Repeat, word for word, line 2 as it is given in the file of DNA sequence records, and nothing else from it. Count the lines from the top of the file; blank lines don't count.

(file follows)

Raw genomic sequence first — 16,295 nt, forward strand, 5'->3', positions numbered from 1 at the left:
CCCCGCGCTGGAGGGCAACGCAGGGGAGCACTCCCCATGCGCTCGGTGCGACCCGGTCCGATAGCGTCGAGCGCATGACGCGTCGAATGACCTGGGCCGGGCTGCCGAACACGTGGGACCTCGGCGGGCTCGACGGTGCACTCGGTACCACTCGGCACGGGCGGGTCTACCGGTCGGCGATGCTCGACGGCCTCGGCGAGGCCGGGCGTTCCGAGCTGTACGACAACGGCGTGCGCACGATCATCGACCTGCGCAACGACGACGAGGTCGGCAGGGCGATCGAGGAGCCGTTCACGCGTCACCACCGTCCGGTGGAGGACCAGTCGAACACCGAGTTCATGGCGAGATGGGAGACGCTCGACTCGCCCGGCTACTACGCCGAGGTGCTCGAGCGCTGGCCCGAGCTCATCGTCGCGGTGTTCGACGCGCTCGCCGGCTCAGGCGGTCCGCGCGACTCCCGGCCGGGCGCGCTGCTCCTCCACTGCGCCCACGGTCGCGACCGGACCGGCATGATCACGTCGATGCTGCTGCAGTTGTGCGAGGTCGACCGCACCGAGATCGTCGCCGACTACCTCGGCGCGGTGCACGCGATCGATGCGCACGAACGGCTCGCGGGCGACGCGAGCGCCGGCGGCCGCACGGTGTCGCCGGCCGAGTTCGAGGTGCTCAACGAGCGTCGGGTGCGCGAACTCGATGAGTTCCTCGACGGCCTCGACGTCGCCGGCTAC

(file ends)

CCCCGCGCTGGAGGGCAACGCAGGGGAGCACTCCCCATGCGCTCGGTGCGACCCGGTCCGATAGCGTCGAGCGCATGACGCGTCGAATGACCTGGGCCGGGCTGCCGAACACGTGGGACCTCGGCGGGCTCGACGGTGCACTCGGTACCACTCGGCACGGGCGGGTCTACCGGTCGGCGATGCTCGACGGCCTCGGCGAGGCCGGGCGTTCCGAGCTGTACGACAACGGCGTGCGCACGATCATCGACCTGCGCAACGACGACGAGGTCGGCAGGGCGATCGAGGAGCCGTTCACGCGTCACCACCGTCCGGTGGAGGACCAGTCGAACACCGAGTTCATGGCGAGATGGGAGACGCTCGACTCGCCCGGCTACTACGCCGAGGTGCTCGAGCGCTGGCCCGAGCTCATCGTCGCGGTGTTCGACGCGCTCGCCGGCTCAGGCGGTCCGCGCGACTCCCGGCCGGGCGCGCTGCTCCTCCACTGCGCCCACGGTCGCGACCGGACCGGCATGATCACGTCGATGCTGCTGCAGTTGTGCGAGGTCGACCGCACCGAGATCGTCGCCGACTACCTCGGCGCGGTGCACGCGATCGATGCGCACGAACGGCTCGCGGGCGACGCGAGCGCCGGCGGCCGCACGGTGTCGCCGGCCGAGTTCGAGGTGCTCAACGAGCGTCGGGTGCGCGAACTCGATGAGTTCCTCGACGGCCTCGACGTCGCCGGCTAC